SERvin' Up! - w/c March 17, 2017
Laura Marling – Semper Femina
Hurray For The Riff – The Navigator
Spoon – Hot Thoughts
Real Estate – In Mind
Angie – Shyness
Chicano Batman – Freedom Is Free
Jay Som – Everybody Works
The Shins – Heartworms
Various Artists – Desert Divas Volume 2
Various Artists – Synthesize the Soul: Astro-Atlantic Hypnotica From The Cape Verde Islands 1973 – 1988
Having run away still in her teens from her broken family home in New York, Alynda Segarra hopped trains al over America. She made New Orleans her home after befriending that city's street musicians who encouraged her to start playing guitar and since then the band she formed, Hurray For The Riff Raff, have been a loose collective of that city's varied players led by the strength of her songwriting vision. Committed fans of the band – a growing number with each album – know that you can pick a Segarra song but not so much her style, having worked in the cracks of Americana with a rough n' tumble approach that bucks and kicks against staid roots music norms. On the latest album, The Navigator, you'll find Segarra somewhat a little more refined but also turning over yet again towards the tough but literate rock style fostered in her original New York home by the likes of Patti Smith, fused with the warm, communal sounds heard in Puerto Rican community she grew up in in the Bronx. Joy and openness define Segarra's songs as much as their lack of frippery – life in America is one big glorious mess and she intends to swim right through it all, having a damn good time being as serious as she wants to be.
If you've missed the edge in the breezy, crafty indie-pop fostered by The Shins in their early years, you've been missing it a long time, with their hallowed debut Oh, Inverted World going all the way back to 2001. Where James Mercer's songs were nimble and full of intimate insights dropped without a hint of cloying, later efforts tended towards the slick and cutesy. Now, having taken the reins of The Shins solely and wholly back to himself and self-recording and producing the new album Heartworms, it feels like the real James Mercer has stood up and reclaimed his idiosyncrasies. Heartworms proves the difference is often in the detail.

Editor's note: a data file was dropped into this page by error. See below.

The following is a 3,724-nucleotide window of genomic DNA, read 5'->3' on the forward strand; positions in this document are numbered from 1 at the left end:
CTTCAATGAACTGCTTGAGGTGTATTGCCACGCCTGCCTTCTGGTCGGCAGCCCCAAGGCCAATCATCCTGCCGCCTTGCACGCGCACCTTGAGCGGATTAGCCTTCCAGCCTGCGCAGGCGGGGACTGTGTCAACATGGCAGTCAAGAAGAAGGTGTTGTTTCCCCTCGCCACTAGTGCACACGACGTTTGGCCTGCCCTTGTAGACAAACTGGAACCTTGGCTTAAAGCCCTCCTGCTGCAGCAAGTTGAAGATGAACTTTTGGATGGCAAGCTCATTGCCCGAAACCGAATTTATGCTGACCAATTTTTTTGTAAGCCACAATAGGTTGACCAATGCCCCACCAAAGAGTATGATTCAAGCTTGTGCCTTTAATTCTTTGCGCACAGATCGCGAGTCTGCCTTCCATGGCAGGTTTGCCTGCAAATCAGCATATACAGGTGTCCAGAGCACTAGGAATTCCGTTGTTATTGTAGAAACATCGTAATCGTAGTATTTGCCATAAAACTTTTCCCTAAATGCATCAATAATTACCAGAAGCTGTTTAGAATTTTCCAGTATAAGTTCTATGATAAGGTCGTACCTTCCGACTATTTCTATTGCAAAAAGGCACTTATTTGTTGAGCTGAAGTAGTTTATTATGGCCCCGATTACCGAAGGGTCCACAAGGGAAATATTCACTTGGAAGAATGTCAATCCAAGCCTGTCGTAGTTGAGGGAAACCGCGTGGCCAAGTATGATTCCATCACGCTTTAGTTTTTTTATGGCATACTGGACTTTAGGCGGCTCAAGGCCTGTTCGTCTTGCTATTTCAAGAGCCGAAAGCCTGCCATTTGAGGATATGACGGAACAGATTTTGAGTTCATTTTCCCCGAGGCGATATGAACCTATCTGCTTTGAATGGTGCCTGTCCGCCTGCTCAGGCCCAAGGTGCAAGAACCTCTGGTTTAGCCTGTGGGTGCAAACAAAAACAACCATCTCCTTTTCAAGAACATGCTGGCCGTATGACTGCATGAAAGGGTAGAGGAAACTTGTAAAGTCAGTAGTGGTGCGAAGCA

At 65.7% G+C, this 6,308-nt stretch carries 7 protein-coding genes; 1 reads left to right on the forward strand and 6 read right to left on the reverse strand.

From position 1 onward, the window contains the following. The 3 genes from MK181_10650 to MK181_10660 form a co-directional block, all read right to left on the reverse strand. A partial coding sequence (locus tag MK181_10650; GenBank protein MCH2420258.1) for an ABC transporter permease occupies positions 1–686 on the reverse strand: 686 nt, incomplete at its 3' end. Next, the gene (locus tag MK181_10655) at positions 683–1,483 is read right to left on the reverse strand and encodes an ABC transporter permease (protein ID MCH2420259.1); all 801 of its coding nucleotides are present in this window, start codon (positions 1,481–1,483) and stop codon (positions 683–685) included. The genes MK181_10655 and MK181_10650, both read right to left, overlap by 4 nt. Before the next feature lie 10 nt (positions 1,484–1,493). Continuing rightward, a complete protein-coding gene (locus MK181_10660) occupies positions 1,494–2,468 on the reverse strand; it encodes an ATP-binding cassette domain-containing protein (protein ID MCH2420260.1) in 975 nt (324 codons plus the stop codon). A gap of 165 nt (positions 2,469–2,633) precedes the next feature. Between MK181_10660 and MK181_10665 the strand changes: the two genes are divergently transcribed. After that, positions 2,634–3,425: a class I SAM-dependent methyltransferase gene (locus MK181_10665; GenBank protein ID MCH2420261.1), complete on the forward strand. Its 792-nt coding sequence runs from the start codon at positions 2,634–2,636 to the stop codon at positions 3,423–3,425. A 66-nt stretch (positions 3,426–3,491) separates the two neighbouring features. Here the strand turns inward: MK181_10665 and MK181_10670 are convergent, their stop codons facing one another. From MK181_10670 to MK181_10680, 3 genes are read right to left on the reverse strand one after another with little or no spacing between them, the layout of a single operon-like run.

The new album from Chicano Batman, Freedom Is Free, is flower-power positive and unrelentingly funky – if that sounds like an old bongo-addled flatmate then fear not because the LA band show a deft hand with the message in their music, not to mention humility and humour. Snatches of soul, r ' n b, the tropical, psychedelic side of Brazilian pop and Spanish caballero music are sublimely filtered through their tight rock package, so infectious that it's hard to resist.
The second volume of Desert Divas comes from NT Music's initiative to mentor and record emerging indigenous female artists from the Northern Territory, and on display is a wonderfully diverse array of artists who move from country to soul to atmospheric electronica, often concocting a captivating sound from all three and then some. With mentors like Hiatus Kaiyote's Nai Palm and Leah Flanagan on board, it's a great reminder of the creativity that comes from some of the more far-flung reaches of Australia, well away from the hustle n' brand type sounds devised by our major cities' industry players.
Also, new tunes from Sydneysiders Flowertruck, Melbourne duo Heat Wave, a new Sydney do featuring Infinity Broke mainman Jamie Hutchings and Crow's Peter Fenton called The Tall Grass, Adam Gibson & The Ark-Ark Birds and Clark.
Enjoy it all on 2SER,